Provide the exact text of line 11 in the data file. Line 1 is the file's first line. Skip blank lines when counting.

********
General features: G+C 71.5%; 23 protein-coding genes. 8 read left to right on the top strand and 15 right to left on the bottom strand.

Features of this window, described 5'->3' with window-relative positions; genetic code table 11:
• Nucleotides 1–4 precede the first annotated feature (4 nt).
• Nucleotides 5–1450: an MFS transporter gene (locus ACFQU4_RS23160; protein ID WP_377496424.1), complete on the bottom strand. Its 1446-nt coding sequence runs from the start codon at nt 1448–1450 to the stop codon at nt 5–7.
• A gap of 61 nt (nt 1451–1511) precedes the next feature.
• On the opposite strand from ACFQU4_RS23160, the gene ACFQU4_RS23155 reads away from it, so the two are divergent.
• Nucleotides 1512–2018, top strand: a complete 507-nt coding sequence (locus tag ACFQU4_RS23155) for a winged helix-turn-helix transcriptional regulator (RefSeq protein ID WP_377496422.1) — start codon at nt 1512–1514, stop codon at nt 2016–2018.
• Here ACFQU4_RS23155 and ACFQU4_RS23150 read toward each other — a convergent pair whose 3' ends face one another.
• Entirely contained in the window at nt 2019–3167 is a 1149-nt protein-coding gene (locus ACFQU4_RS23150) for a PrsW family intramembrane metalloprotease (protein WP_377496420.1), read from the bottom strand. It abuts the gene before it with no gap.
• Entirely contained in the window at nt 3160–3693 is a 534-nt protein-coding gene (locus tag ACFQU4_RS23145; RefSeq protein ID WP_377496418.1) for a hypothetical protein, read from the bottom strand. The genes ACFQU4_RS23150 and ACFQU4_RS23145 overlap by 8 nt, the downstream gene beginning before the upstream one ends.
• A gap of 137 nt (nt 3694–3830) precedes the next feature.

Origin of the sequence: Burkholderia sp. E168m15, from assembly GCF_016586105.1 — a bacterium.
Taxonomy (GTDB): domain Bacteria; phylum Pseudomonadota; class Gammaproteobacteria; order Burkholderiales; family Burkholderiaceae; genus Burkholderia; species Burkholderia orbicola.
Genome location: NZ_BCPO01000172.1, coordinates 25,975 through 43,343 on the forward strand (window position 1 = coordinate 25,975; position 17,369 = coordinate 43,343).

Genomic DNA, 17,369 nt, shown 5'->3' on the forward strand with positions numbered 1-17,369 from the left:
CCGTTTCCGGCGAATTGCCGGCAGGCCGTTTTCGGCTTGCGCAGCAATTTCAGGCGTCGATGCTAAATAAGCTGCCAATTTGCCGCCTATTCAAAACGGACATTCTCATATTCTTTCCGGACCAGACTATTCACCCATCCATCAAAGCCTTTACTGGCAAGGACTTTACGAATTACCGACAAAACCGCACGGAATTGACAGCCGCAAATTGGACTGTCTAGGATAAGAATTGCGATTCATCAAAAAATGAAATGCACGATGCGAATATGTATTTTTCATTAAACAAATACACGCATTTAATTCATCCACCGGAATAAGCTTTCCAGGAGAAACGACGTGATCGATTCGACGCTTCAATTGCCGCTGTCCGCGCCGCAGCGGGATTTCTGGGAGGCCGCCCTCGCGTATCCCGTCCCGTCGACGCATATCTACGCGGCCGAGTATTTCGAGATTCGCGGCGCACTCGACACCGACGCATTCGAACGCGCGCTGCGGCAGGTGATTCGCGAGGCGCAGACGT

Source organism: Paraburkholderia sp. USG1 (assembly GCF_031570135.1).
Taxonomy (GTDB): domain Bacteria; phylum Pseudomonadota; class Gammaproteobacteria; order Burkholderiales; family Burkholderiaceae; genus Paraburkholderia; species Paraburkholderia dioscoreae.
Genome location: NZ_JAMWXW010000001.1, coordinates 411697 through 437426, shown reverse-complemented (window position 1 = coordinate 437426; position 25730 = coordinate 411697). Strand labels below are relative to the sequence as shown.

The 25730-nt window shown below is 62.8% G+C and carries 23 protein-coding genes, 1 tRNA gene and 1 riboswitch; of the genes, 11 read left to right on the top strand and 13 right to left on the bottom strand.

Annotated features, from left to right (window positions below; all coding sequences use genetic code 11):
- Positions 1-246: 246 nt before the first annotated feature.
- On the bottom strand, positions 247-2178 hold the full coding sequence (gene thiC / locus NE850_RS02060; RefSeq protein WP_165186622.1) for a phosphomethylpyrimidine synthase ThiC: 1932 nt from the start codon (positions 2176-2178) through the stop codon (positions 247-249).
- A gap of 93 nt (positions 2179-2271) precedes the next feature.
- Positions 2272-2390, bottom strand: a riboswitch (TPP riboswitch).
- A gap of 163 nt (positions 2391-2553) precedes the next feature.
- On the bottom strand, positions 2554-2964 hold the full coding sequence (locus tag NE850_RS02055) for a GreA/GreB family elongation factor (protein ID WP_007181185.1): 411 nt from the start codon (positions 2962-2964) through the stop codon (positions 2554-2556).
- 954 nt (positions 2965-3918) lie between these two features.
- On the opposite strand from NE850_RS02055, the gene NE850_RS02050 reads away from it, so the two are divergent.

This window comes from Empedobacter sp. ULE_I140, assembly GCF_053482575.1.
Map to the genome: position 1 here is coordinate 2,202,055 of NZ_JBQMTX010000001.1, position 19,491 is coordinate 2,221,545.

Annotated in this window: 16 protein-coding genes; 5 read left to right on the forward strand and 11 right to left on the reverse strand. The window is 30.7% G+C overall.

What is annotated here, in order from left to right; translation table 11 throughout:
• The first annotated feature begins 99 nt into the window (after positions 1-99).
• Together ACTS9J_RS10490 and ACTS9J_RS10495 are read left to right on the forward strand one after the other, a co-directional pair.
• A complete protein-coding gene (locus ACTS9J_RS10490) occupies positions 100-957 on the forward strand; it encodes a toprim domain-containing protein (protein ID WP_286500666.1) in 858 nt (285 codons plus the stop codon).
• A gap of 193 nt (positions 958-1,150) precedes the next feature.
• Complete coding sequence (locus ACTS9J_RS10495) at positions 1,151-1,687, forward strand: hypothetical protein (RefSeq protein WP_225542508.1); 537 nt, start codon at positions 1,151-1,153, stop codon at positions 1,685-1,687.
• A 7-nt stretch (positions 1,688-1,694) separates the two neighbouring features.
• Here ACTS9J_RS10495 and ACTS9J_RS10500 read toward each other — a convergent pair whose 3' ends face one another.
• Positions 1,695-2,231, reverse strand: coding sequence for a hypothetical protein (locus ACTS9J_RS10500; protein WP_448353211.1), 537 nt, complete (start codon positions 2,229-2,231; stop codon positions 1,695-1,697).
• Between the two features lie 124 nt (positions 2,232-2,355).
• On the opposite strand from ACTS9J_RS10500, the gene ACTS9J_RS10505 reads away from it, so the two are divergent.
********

• A gap of 137 nt (nt 3694–3830) precedes the next feature.